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Skeleton might show oldest amputation

31,000-year-old remains found in cave in Borneo

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Dr. Tim Maloney and Andika Priyatno work at the site in a cave March 2, 2020, in East Kalimantan, Borneo, Indonesia. The remains, which have been dated to 31,000 years old, mark the oldest evidence for amputation yet discovered.
Dr. Tim Maloney and Andika Priyatno work at the site in a cave March 2, 2020, in East Kalimantan, Borneo, Indonesia. The remains, which have been dated to 31,000 years old, mark the oldest evidence for amputation yet discovered. (Tim Maloney/Griffith University) Photo Gallery

NEW YORK — The 31,000-year-old skeleton of a young adult found in a cave in Indonesia that is missing its left foot and part of its left leg reveal the oldest known evidence of an amputation, according to a new study.

Scientists say the amputation was performed when the person was a child — and that the “patient” went on to live for years as an amputee. The prehistoric surgery could show that humans were making medical advances much earlier than previously thought, according to the study published Wednesday in the journal Nature.

Researchers were exploring a cave in Borneo, in a rainforest region known for having some of the earliest rock art in the world, when they came across the grave, said Tim Maloney, an archaeologist at Griffith University in Australia and the study’s lead researcher.

Though much of the skeleton was intact, it was missing its left foot and the lower part of its left leg, he explained. After examining the remains, the researchers concluded the foot bones weren’t missing from the grave, or lost in an accident — they were carefully removed.

The remaining leg bone showed a clean, slanted cut that healed over, Maloney said. There were no signs of infection, which would be expected if the child had gotten its leg bitten off by a creature like a crocodile. And there were also no signs of a crushing fracture, which would have been expected if the leg had snapped off in an accident.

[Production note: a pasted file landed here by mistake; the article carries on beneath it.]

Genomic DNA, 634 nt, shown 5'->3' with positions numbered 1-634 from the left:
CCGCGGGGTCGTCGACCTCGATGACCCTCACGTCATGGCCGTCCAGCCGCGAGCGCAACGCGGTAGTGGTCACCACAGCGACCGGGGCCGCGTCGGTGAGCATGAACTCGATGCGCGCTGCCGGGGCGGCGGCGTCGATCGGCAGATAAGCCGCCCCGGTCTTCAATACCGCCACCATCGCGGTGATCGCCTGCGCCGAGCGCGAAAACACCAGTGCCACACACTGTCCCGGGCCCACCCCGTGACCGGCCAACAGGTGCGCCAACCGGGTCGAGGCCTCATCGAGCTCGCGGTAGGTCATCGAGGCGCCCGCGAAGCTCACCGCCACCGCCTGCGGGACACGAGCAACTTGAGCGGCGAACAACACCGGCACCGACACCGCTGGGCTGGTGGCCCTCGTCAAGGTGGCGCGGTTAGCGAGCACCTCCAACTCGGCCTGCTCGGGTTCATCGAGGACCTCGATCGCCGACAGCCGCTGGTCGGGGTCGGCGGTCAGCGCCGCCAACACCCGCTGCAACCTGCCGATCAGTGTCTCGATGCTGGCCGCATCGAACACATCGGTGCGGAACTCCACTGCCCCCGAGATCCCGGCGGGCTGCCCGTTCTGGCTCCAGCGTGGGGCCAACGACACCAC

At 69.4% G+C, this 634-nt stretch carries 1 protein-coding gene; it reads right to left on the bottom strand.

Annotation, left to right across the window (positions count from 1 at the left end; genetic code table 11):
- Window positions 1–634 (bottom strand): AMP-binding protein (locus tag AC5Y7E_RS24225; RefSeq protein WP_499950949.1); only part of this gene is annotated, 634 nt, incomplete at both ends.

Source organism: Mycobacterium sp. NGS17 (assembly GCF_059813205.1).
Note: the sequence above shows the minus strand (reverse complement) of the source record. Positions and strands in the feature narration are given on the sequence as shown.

The person appears to have lived for around six to nine more years after losing the limb, eventually dying from unknown causes as a young adult, researchers say.

This shows that the prehistoric foragers knew enough about medicine to perform the surgery without fatal blood loss or infection, the authors concluded. Researchers don’t know what kind of tool was used to amputate the limb, or how infection was prevented — but they speculate that a sharp stone tool may have made the cut, and point out that some of the rich plant life in the region has medicinal properties.

Also, the community would have had to care for the child for years afterward, since surviving the rugged terrain as an amputee wouldn’t have been easy.

This early surgery “rewrites the history of human medical knowledge and developments,” Maloney said at a press briefing.

Before this find, the earliest example of amputation had been in a French farmer from 7,000 years ago, who had part of his forearm removed.

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